The only group the agency says should definitely abstain are people who have had a severe allergic reaction to any ingredient in a COVID-19 vaccine. If you’ve had an allergic reaction to other vaccines or injectable medications, the CDC recommends talking to your medical provider about whether to get vaccinated.

A small number of the people who received a COVID-19 vaccine experienced a severe allergic reaction called anaphylaxis. Although anaphylaxis is life-threatening, it almost always occurs within 30 minutes of vaccination and can be quickly halted with a medicine such as epinephrine.

Myth 9: COVID doesn’t affect kids as much, so they don’t need the vaccine.

It’s true that youngsters tend to fare better than older adults when COVID strikes, but the disease very much affects them.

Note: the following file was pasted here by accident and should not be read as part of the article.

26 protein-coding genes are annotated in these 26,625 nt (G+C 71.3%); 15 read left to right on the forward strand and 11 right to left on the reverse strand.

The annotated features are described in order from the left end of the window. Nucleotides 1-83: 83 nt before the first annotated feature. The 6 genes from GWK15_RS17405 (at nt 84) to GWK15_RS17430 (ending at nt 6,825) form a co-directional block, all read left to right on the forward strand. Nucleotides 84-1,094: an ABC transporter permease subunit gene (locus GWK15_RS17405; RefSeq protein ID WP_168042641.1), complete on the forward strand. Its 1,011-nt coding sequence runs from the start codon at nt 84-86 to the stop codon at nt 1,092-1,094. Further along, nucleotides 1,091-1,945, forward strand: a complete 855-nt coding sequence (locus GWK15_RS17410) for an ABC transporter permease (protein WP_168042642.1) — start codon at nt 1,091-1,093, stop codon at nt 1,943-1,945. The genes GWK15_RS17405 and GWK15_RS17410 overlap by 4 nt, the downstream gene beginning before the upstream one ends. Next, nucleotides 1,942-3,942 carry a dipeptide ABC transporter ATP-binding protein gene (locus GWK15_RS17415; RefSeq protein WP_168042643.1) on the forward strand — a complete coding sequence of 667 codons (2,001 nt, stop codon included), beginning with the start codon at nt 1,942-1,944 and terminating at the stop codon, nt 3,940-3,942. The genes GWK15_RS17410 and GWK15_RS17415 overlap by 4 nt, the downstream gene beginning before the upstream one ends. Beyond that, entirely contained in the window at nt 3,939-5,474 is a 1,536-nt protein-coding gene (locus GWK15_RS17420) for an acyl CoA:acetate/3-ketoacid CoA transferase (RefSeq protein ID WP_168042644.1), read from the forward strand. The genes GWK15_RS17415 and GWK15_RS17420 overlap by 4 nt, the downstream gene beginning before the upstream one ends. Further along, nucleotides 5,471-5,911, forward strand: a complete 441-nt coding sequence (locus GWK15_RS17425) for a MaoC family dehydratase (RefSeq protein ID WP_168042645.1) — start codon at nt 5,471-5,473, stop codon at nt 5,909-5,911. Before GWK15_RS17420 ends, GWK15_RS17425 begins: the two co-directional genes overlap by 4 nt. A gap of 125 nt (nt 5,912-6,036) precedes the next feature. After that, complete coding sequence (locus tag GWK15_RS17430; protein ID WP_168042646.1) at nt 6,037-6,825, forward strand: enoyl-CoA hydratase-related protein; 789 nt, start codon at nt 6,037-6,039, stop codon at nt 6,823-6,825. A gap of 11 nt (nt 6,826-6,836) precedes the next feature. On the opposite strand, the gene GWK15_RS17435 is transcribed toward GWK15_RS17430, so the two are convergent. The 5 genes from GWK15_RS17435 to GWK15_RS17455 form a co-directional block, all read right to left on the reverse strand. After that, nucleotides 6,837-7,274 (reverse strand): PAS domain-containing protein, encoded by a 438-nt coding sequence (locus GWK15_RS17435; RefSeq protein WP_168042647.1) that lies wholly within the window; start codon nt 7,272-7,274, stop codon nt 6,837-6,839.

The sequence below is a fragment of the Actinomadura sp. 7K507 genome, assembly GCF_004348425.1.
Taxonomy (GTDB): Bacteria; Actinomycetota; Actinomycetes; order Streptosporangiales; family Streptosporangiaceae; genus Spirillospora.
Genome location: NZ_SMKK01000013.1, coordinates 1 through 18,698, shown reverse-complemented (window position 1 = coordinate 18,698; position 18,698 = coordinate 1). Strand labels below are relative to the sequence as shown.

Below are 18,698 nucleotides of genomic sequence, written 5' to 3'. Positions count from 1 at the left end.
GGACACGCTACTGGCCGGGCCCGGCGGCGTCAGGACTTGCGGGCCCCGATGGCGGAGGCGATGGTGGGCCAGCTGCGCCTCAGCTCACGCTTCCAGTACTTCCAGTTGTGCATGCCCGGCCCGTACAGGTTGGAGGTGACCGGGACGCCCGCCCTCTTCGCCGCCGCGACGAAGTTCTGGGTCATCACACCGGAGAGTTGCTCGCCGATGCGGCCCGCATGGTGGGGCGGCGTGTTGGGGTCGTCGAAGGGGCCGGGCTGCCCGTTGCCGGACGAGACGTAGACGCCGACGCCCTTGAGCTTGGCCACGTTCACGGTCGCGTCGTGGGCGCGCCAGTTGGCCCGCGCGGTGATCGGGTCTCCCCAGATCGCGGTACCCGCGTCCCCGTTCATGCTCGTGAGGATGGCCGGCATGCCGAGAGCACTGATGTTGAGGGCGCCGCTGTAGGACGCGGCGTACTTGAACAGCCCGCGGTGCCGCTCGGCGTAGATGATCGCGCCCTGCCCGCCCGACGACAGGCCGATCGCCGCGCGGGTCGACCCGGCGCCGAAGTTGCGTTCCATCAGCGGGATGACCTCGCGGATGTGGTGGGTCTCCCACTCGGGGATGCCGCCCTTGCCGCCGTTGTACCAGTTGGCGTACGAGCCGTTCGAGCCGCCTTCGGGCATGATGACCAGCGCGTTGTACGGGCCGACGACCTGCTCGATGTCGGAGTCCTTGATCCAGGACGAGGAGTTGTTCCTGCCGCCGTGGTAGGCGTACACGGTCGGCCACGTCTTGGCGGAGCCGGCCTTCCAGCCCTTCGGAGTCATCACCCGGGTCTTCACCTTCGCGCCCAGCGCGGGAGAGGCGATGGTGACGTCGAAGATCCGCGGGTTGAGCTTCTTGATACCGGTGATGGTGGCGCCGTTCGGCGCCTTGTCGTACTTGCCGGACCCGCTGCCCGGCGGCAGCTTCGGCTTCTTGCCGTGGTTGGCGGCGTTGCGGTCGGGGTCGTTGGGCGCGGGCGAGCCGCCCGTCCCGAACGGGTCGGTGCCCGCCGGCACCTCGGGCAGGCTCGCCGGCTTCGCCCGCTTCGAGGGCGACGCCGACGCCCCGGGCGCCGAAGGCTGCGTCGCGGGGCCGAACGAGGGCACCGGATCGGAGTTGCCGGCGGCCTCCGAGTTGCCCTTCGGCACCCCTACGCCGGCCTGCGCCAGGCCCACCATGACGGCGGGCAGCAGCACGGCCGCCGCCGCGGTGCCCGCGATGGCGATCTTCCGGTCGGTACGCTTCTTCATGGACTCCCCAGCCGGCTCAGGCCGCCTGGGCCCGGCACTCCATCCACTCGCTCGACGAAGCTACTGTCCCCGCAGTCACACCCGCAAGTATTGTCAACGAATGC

A few thousand children have died since the start of the pandemic, and many more have been hospitalized. Vaccinating children helps to keep them in school, sports and other activities, the CDC notes.

COVID-19 vaccines and boosters are available for children as young as 6 months old.

Myth 10: If the vaccines worked, we wouldn’t need to update them. 

The virus has changed since it arrived in early 2020, and as it changed, it grew better at evading some of the original vaccines’ defenses. In the fall of 2022, the COVID vaccines got an update to better target the strains of virus circulating, much like how the flu shot gets reformulated each season.

Research from January 2023 shows that individuals who received this updated (bivalent) shot are less likely to die from COVID-19 than vaccinated individuals who opted out. Hospitalization rates are also lower for people who received the bivalent booster compared with those who didn’t.

Most people are only eligible for one shot of the bivalent vaccine. Adults 65 and older and immunocompromised individuals can go back for a second.

Editor’s note: This article was published on March 18, 2021. It has since been updated with new information.